Courses comprise modules for which the notional effort involved is indicated by its credit rating. Each credit point represents 10 hours of student effort. Undergraduate courses typically contain 10, 20, or 40 credit modules (more usually 20) and postgraduate courses typically 15 or 30 credit modules.

    The normal study load expectation for an undergraduate full-time course of study in the standard academic year is 120 credit points. This amounts to around 36-42 hours of expected teaching and learning per week, inclusive of attendance requirements for lectures, seminars, tutorials, practical work, fieldwork or other scheduled classes, private study, and assessment. Teaching and learning activities will be in-person and/or online depending on the nature of the course. Part-time study load is the same as full-time pro-rata, with each credit point representing 10 hours of student effort.

    Postgraduate Master’s courses typically comprise 180 credits, taken in three semesters when studied full-time. A Postgraduate Certificate (PGCert) comprises 60 credits and can usually be completed on a part-time basis in one year. A 120-credit Postgraduate Diploma (PGDip) can usually be completed on a part-time basis in two years.

    Class contact times vary by course and type of module. Typically, for a module predominantly delivered through lectures you can expect at least 3 contact hours per week (lectures/seminars/tutorials). Laboratory classes often require a greater intensity of attendance in blocks. Some modules may combine lecture and laboratory. The precise model will depend on the course you apply for and may be subject to change from year to year for quality or enhancement reasons. Prospective students will be consulted about any significant changes.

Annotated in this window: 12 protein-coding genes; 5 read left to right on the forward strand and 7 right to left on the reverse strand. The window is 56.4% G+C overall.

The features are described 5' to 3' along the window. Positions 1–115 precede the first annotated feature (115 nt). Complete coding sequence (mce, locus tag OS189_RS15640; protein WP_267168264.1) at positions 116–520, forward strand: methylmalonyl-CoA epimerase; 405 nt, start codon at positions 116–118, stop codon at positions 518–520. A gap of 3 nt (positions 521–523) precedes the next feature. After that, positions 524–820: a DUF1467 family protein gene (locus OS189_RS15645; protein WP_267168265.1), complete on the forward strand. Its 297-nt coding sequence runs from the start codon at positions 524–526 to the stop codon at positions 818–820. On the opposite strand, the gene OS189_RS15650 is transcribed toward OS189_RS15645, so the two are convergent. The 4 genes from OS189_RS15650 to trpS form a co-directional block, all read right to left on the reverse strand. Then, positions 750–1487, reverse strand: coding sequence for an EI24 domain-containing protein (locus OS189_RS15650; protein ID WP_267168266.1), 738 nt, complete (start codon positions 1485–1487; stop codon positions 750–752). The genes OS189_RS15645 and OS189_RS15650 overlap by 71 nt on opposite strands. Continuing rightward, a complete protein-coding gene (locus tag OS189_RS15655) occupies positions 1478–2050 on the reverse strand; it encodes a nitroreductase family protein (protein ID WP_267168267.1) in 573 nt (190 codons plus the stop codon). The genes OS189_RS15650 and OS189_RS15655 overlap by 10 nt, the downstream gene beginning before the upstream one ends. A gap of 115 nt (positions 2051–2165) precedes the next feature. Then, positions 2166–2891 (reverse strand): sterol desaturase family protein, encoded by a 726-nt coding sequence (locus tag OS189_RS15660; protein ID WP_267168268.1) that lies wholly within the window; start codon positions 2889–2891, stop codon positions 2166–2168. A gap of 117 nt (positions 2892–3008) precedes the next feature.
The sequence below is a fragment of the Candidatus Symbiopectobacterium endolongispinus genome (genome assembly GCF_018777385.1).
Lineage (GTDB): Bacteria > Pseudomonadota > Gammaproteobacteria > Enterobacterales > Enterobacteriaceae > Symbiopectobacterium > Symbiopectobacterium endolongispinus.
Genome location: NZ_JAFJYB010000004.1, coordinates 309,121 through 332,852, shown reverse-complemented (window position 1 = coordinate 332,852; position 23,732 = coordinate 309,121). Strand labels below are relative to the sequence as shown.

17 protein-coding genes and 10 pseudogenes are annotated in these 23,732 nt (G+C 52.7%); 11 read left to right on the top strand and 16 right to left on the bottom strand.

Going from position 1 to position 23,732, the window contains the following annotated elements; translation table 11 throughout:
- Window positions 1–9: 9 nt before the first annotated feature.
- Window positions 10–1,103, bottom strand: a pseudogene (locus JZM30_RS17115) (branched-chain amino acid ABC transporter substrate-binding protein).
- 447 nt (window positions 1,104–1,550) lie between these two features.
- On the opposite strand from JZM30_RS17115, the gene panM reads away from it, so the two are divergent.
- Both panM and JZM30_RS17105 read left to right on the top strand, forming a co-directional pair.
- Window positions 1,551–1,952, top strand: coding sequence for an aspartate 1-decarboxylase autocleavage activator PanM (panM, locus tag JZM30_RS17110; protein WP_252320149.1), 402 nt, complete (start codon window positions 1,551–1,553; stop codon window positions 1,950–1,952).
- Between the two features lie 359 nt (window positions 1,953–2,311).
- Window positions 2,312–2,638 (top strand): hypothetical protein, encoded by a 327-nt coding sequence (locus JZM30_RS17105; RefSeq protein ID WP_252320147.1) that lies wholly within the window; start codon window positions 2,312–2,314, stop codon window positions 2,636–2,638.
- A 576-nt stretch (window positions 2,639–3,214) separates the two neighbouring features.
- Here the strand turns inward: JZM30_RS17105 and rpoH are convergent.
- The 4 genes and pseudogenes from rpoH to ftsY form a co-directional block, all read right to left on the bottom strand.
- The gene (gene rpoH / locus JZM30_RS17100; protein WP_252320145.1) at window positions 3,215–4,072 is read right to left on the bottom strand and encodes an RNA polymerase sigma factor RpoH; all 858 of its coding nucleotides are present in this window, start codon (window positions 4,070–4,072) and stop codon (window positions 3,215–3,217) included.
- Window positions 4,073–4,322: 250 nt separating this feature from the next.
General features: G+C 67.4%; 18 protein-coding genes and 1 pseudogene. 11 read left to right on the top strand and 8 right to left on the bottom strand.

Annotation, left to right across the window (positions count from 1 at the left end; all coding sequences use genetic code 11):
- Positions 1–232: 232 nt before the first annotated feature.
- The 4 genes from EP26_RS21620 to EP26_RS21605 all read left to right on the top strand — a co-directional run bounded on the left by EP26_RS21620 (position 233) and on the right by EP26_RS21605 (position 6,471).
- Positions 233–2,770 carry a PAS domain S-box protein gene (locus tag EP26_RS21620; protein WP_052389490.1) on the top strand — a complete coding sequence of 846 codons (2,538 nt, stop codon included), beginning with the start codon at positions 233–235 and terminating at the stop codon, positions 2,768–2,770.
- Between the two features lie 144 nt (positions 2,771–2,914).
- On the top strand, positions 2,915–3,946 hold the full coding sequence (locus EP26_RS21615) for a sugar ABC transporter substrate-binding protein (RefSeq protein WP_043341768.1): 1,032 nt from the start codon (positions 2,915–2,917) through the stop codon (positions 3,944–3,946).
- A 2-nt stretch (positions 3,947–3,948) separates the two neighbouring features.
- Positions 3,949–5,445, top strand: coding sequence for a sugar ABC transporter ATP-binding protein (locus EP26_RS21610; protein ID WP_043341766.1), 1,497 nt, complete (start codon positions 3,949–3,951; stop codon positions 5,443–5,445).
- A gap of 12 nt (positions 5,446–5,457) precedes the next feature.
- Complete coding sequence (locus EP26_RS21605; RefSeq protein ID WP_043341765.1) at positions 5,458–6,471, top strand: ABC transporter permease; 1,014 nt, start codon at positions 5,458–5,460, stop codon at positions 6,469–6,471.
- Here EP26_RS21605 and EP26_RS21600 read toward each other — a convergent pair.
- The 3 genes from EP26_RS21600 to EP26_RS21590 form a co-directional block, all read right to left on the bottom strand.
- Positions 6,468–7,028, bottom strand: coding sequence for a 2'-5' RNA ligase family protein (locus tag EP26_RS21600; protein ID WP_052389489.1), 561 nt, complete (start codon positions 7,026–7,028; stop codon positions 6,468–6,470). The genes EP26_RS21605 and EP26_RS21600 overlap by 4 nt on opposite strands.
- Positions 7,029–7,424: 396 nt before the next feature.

• Assessment

    Assessment methods vary and are defined explicitly in each module. Assessment can be a combination of examination and coursework but may also be only one of these methods. Assessment is designed to assess your achievement of the module’s stated learning outcomes.  You can expect to receive timely feedback on all coursework assessments. This feedback may be issued individually and/or issued to the group and you will be encouraged to act on this feedback for your own development.

    Coursework can take many forms, for example: essay, report, seminar paper, test, presentation, dissertation, design, artefacts, portfolio, journal, group work. The precise form and combination of assessment will depend on the course you apply for and the module. Details will be made available in advance through induction, the course handbook, the module specification, the assessment timetable and the assessment brief. The details are subject to change from year to year for quality or enhancement reasons. You will be consulted about any significant changes.

    Normally, a module will have 4 learning outcomes, and no more than 2 items of assessment. An item of assessment can comprise more than one task. The notional workload and the equivalence across types of assessment is standardised. The module pass mark for undergraduate courses is 40%. The module pass mark for postgraduate courses is 50%.

  • Calculation of the Final Award

    The class of Honours awarded in Bachelor’s degrees is usually determined by calculation of an aggregate mark based on performance across the modules at Levels 5 and 6, (which correspond to the second and third year of full-time attendance).

    Level 6 modules contribute 70% of the aggregate mark and Level 5 contributes 30% to the calculation of the class of the award. Classification of integrated Master’s degrees with Honours include a Level 7 component. The calculation in this case is: 50% Level 7, 30% Level 6, 20% Level 5. At least half the Level 5 modules must be studied at the University for Level 5 to be included in the calculation of the class.

    All other qualifications have an overall grade determined by results in modules from the final level of study.